Successor elected November 8, 1805 to finish the term ending March 4, 1807.
John Adair (DR) Seated November 8, 1805
Georgia
(3)
James Jackson (DR) Died March 19, 1806.
Winner elected June 19, 1806 to finish the term ending March 4, 1807.
John Milledge (DR) Seated June 19, 1806
Maryland
(3)
Robert Wright (DR) Resigned November 12, 1806 after being elected Governor of Maryland.
Successor elected November 25, 1806 to finish the term ending March 4, 1807 (as well as to the next term).
Philip Reed (DR) Seated November 25, 1806
Kentucky
(3)
John Adair (DR) Resigned November 18, 1806 after losing the election tp the next term.
Successor elected November 19, 1806, despite being younger than the constitutional age minimum.
Henry Clay (DR) Seated November 19, 1806

House of Representatives[edit]

District Vacator Reason for change Successor Date successor
seated
Connecticut
At-large
Vacant Calvin Goddard (F) resigned before the beginning of this Congress Timothy Pitkin (F) Seated September 16, 1805
Connecticut
At-large
Vacant Roger Griswold (F) resigned before the beginning of this Congress Lewis B. Sturges (F) Seated September 16, 1805
Pennsylvania
11th
Vacant John B. C. Lucas (DR) resigned before the beginning of this Congress Samuel Smith (DR) Seated November 7, 1805
Pennsylvania
4th
John A. Hanna (DR) Died July 23, 1805 Robert Whitehill (DR) Seated November 7, 1805
North Carolina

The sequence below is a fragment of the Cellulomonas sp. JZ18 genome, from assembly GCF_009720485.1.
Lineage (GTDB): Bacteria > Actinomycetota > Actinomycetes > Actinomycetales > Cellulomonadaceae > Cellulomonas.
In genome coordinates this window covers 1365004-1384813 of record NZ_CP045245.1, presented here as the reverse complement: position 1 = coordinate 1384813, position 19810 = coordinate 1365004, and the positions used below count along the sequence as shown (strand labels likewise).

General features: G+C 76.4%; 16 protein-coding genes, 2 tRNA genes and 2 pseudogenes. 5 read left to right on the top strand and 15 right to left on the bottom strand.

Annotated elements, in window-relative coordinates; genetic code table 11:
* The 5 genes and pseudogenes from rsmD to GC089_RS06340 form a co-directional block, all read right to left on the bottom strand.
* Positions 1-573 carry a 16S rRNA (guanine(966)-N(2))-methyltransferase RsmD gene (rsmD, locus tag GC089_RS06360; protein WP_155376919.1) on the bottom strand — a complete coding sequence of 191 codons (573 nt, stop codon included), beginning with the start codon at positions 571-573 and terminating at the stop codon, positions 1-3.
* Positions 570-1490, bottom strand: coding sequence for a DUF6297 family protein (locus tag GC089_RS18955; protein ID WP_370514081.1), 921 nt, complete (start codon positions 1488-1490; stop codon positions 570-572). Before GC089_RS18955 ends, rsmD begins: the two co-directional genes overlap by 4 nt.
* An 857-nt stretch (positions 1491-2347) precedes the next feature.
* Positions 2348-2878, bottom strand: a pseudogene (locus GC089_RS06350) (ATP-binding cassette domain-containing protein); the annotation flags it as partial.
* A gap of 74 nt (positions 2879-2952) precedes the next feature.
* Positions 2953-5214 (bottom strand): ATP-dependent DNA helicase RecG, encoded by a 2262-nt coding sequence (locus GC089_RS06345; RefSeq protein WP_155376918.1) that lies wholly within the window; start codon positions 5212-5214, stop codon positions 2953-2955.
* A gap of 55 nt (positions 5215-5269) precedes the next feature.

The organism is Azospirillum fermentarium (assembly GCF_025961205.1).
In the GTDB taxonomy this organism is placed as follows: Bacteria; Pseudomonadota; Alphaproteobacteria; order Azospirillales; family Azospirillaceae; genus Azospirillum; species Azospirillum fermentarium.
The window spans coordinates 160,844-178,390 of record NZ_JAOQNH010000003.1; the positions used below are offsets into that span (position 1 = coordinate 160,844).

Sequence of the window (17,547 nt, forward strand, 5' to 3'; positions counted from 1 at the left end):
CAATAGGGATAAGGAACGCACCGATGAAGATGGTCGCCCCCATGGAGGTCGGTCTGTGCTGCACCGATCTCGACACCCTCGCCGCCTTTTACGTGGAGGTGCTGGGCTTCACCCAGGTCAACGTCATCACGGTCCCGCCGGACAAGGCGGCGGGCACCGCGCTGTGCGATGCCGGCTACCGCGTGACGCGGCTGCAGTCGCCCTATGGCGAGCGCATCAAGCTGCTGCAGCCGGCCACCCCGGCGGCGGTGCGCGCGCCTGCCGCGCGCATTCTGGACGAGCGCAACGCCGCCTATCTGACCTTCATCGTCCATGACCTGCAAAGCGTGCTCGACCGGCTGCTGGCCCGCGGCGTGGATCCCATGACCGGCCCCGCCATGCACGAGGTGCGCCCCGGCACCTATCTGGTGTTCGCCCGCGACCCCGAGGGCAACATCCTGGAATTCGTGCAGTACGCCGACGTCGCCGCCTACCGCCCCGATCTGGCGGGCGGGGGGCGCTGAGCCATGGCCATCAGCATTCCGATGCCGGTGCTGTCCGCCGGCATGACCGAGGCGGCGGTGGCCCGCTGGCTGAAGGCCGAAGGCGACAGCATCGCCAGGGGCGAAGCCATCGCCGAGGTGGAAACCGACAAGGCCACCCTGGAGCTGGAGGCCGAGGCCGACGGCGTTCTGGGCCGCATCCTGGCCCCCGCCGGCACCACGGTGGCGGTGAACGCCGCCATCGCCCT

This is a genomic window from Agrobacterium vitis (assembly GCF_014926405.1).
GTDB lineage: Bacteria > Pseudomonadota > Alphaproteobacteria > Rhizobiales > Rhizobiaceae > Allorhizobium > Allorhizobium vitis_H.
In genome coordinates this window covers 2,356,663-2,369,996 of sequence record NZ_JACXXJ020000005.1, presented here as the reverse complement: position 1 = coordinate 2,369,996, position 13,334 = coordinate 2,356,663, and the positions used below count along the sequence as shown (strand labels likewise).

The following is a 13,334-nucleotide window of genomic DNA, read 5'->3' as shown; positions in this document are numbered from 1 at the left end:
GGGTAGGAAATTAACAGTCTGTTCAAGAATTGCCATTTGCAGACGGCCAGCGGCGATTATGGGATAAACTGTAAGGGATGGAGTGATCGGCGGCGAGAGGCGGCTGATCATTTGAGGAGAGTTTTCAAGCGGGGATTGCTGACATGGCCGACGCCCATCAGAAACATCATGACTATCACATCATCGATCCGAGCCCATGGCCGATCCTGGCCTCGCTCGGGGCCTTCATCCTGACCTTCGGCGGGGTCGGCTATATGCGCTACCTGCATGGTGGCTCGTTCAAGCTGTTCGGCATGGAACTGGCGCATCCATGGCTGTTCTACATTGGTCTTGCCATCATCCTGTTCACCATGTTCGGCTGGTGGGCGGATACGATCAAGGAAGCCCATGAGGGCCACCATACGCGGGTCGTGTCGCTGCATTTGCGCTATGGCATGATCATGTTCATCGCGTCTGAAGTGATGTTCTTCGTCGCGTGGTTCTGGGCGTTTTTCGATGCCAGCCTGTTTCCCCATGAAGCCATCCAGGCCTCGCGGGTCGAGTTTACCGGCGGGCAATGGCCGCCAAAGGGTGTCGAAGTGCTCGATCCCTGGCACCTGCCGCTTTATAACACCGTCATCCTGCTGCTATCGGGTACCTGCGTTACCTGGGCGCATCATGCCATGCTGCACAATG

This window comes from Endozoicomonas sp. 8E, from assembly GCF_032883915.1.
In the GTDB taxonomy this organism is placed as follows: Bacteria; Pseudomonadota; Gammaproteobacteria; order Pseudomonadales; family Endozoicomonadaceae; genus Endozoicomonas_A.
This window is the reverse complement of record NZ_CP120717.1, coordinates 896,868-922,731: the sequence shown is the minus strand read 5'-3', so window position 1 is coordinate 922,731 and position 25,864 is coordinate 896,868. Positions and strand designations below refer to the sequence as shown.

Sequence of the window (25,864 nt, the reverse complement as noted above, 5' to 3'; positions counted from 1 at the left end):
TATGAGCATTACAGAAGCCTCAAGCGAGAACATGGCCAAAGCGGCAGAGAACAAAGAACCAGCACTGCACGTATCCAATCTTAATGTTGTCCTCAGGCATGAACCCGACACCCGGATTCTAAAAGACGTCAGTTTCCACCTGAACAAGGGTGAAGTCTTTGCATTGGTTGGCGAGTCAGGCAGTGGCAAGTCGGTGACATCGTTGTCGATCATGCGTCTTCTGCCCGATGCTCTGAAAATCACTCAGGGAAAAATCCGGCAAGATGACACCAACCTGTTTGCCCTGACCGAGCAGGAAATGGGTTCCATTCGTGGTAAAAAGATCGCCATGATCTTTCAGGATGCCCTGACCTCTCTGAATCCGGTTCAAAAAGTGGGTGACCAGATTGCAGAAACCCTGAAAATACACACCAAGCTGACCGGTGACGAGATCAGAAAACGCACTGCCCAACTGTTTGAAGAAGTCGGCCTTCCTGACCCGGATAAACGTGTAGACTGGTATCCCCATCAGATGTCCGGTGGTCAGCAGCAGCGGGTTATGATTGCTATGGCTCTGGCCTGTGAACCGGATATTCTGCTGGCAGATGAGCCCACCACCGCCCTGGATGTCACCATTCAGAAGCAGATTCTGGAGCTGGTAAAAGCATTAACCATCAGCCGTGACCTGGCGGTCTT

10th
Nathaniel Alexander (DR) Resigned November, 1805 after being elected Governor of North Carolina Evan S. Alexander (DR) Seated February 24, 1806
Indiana Territory Vacant Territory elected delegate to Congress for first time Benjamin Parke Elected December 12, 1805
Georgia
At-large
Cowles Mead (DR) Lost contested election December 24, 1805 Thomas Spalding (DR) Seated December 24, 1805
Georgia
At-large
Joseph Bryan (DR) Resigned sometime in 1806 Dennis Smelt (DR) September 1, 1806
Georgia
At-large
Thomas Spalding (DR) Resigned sometime in 1806 William W. Bibb (DR) Seated January 26, 1807
Pennsylvania
1st
Michael Leib (DR) Resigned February 14, 1806 John Porter (DR) Seated December 8, 1806
Maryland
7th
Joseph H. Nicholson (DR) Resigned March 1, 1806 Edward Lloyd (DR) Seated December 3, 1806
Virginia
13th
Christopher H. Clark (DR) Resigned July 1, 1806 William A. Burwell (DR) December 1, 1806
Connecticut
At-large
John Cotton Smith (F) Resigned sometime in August, 1806 Theodore Dwight (F) December 1, 1806
Territory of Orleans Vacant Territory elected delegate to Congress for first time Daniel Clark Elected December 1, 1806
Pennsylvania
3rd
Christian Lower (DR) Resigned December 19, 1806 Vacant Not filled for remainder of term
South Carolina
6th
Levi Casey (DR) Died February 3, 1807 Vacant Not filled for remainder of term

Employees[edit]

Senate[edit]

House of Representatives[edit]

References[edit]

  • Martis, Kenneth C. (1989). The Historical Atlas of Political Parties in the United States Congress. New York: Macmillan Publishing Company. 
  • Martis, Kenneth C. (1982). The Historical Atlas of United States Congressional Districts. New York: Macmillan Publishing Company. 

External links[edit]